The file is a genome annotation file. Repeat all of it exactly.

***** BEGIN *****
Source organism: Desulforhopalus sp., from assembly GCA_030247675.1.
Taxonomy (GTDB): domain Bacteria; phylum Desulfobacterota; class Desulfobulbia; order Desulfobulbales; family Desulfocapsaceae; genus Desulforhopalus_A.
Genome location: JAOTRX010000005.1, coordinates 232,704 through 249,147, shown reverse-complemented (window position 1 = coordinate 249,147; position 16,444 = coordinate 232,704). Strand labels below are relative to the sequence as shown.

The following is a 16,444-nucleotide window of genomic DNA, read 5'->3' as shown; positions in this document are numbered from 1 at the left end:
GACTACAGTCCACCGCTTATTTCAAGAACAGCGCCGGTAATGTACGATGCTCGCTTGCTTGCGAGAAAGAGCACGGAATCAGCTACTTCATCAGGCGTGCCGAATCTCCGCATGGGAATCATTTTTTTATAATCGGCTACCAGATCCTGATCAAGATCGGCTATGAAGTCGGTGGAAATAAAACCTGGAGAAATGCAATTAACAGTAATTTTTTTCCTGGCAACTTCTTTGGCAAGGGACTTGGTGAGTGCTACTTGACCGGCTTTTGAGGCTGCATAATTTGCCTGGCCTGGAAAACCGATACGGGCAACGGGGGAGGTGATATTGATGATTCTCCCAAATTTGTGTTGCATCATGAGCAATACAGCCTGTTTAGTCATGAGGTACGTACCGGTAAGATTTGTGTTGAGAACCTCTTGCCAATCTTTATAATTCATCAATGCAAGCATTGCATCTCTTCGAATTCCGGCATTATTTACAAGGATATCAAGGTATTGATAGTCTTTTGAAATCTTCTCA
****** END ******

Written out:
Source organism: Desulforhopalus sp., from assembly GCA_030247675.1.
Taxonomy (GTDB): domain Bacteria; phylum Desulfobacterota; class Desulfobulbia; order Desulfobulbales; family Desulfocapsaceae; genus Desulforhopalus_A.
Genome location: JAOTRX010000005.1, coordinates 232,704 through 249,147, shown reverse-complemented (window position 1 = coordinate 249,147; position 16,444 = coordinate 232,704). Strand labels below are relative to the sequence as shown.

The following is a 16,444-nucleotide window of genomic DNA, read 5'->3' as shown; positions in this document are numbered from 1 at the left end:
GACTACAGTCCACCGCTTATTTCAAGAACAGCGCCGGTAATGTACGATGCTCGCTTGCTTGCGAGAAAGAGCACGGAATCAGCTACTTCATCAGGCGTGCCGAATCTCCGCATGGGAATCATTTTTTTATAATCGGCTACCAGATCCTGATCAAGATCGGCTATGAAGTCGGTGGAAATAAAACCTGGAGAAATGCAATTAACAGTAATTTTTTTCCTGGCAACTTCTTTGGCAAGGGACTTGGTGAGTGCTACTTGACCGGCTTTTGAGGCTGCATAATTTGCCTGGCCTGGAAAACCGATACGGGCAACGGGGGAGGTGATATTGATGATTCTCCCAAATTTGTGTTGCATCATGAGCAATACAGCCTGTTTAGTCATGAGGTACGTACCGGTAAGATTTGTGTTGAGAACCTCTTGCCAATCTTTATAATTCATCAATGCAAGCATTGCATCTCTTCGAATTCCGGCATTATTTACAAGGATATCAAGGTATTGATAGTCTTTTGAAATCTTCTCA